Nocturna – Lucidity Review

Nocturna LucidityI listen to this self funded EP produced in the wake of Nocturna winning Metal to the Masses in their native East Anglia, which subsequently won them the opportunity to play Bloodstock 2013 on their New Blood stage and I can’t help but get a feel of a genuine, honest up and coming band.

The first three tracks transition seamlessly to introduce a narrative to the music, which has a very prominent orchestral accompaniment, and this orchestration blends dynamically with vocalist James Davis’ powerful, charismatic singing style. I enjoy the musical inspirations the band are displaying through the addition of dramatic choir singing and distorting synthesisers, but it is quite overwhelming at points how much they utilise these tools as it sometimes stifles the core performances of the actual band members and detracts from the heavier and more progressive elements in favour of the power and symphonic side.

Lucidity really embraces the epic cheesiness of old school power metal and the charisma of a symphonic style that mixes together to create immersive, technically impressive guitar solos, other worldly effects and the tough, meaty muscle of almost djenty guitar rhythms, not to mention the ambitious and well executed irregular time signatures on the drums. The tracks for the most part are quite catchy as a result of this cocktail of styles; I had the chorus of Revelations stuck in my head for several hours after first listening, and this bodes well for them in terms of garnering a larger following. My only criticism of following a strict formula would be that I did feel that things got a little samey as they stuck to this model possibly a little too much at times.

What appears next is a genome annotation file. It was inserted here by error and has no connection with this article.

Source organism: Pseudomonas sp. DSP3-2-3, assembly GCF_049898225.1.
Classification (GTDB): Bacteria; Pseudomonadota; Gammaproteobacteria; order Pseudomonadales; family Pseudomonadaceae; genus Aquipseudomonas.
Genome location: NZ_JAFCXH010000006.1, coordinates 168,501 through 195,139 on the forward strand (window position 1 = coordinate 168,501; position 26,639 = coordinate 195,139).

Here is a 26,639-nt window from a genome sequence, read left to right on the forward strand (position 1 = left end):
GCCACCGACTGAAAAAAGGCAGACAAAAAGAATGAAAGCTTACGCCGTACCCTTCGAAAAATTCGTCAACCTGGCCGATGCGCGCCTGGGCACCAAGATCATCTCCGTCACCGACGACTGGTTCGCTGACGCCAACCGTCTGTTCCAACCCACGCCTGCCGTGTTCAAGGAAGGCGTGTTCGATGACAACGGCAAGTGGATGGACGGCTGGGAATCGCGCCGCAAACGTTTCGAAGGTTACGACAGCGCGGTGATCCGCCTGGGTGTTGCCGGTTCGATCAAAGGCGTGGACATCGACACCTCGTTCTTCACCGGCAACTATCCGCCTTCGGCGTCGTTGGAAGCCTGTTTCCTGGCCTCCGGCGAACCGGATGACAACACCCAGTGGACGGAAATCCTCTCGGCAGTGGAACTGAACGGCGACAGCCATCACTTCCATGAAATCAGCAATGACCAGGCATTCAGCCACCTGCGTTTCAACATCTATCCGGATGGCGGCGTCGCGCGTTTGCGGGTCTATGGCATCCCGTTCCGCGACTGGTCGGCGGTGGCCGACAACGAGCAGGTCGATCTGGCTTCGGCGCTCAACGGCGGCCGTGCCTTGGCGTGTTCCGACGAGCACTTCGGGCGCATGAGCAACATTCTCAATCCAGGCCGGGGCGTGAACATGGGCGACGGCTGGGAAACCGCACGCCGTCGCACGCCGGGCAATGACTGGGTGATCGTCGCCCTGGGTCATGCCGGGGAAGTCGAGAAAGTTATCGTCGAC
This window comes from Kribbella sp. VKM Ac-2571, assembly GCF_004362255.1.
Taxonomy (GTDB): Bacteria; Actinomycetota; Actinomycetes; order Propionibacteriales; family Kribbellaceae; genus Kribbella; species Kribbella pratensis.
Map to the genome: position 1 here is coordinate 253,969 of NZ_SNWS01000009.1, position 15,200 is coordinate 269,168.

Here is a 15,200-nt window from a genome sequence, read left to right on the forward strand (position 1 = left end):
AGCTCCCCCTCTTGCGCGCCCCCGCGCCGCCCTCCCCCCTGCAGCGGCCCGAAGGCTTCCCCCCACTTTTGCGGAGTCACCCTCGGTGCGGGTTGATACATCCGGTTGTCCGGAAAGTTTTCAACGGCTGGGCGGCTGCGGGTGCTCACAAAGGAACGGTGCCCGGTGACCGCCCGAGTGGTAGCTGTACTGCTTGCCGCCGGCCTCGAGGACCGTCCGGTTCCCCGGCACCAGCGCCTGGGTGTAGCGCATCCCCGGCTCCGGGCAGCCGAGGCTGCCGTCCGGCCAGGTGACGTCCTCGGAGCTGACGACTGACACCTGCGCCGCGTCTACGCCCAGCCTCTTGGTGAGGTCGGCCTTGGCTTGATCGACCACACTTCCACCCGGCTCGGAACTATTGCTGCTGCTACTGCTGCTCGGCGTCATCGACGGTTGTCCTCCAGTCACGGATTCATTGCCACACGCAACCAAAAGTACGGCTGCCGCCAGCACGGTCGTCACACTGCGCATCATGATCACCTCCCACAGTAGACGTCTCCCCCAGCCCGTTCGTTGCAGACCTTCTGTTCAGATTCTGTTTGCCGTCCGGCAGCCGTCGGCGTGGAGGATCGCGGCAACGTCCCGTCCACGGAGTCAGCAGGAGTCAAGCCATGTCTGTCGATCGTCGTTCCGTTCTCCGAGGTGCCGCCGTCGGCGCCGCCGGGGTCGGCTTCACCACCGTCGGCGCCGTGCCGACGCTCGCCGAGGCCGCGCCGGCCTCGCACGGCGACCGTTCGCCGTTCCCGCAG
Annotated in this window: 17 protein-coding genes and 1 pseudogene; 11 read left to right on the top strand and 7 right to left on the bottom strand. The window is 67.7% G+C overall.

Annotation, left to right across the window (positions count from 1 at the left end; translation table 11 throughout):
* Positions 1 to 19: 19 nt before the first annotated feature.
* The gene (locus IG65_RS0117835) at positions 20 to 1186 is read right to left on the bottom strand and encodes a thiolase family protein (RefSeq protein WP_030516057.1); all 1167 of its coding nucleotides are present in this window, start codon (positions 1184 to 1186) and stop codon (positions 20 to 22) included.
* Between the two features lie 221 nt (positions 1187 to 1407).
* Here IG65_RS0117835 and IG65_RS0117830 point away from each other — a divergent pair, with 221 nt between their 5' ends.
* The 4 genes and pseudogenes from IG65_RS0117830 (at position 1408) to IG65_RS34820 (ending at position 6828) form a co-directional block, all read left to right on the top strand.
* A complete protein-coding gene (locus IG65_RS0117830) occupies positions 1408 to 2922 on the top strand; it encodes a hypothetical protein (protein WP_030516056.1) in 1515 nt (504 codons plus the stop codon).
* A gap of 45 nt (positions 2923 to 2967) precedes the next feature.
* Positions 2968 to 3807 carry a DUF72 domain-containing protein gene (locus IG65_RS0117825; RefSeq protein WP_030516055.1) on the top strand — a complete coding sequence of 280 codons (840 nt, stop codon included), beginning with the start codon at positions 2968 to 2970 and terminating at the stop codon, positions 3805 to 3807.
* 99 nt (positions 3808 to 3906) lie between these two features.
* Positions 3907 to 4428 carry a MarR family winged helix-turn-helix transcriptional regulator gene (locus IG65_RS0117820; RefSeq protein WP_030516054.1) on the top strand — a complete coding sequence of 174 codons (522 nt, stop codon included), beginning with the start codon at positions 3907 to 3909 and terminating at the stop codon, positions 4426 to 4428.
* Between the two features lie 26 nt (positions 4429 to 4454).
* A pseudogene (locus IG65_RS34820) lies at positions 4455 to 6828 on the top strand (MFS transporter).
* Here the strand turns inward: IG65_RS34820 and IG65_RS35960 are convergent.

The last track takes on a darker, more sinister fairy tale feel than the others and despite the accompaniment still being a little stifling, this is by far the best track on the EP. There is influences of Dream Theater in this fable-esque track and this is the only track I heard that personally evoked emotion and that had a feeling of self expression to it. We are graced with these sudden aggressive, deep vocals, some really low tuning on the guitars, and a resoundingly dark feel that I suspect will be very appealing as it explores interesting perspectives and creates an intriguing atmosphere. The real power of the prog comes through in this one and the distractions of the choir fall away to leave us something that is quite endearing.

It makes almost perfect sense that this track should sound so different to the others as it contains guest vocals from Meyrick De La Fuente their seasonal editorial consultant of Floodgate Audio. The previous tracks feel like a gaggle of children released into a room of new toys, and this final track is the seasoned parent, the one who has lived and learnt, who understands that a subtle, slow burn is the key to presenting a piece of music that appeals to the kind of listeners this band are hoping to hook.

Overall, it is a bit cheesy; there is too much choir, but it has the occasional spark of greatness, the odd moment where the balance in all their influences is found and if they can produce music with a calmer, more mature head next time they come to record, what we hear will truly be something remarkable that will stay with the band as a defining moment. Above all else, this EP left me intrigued and interested to hear more, so in my opinion it does its job as a publicly available stamp of this band’s identity.


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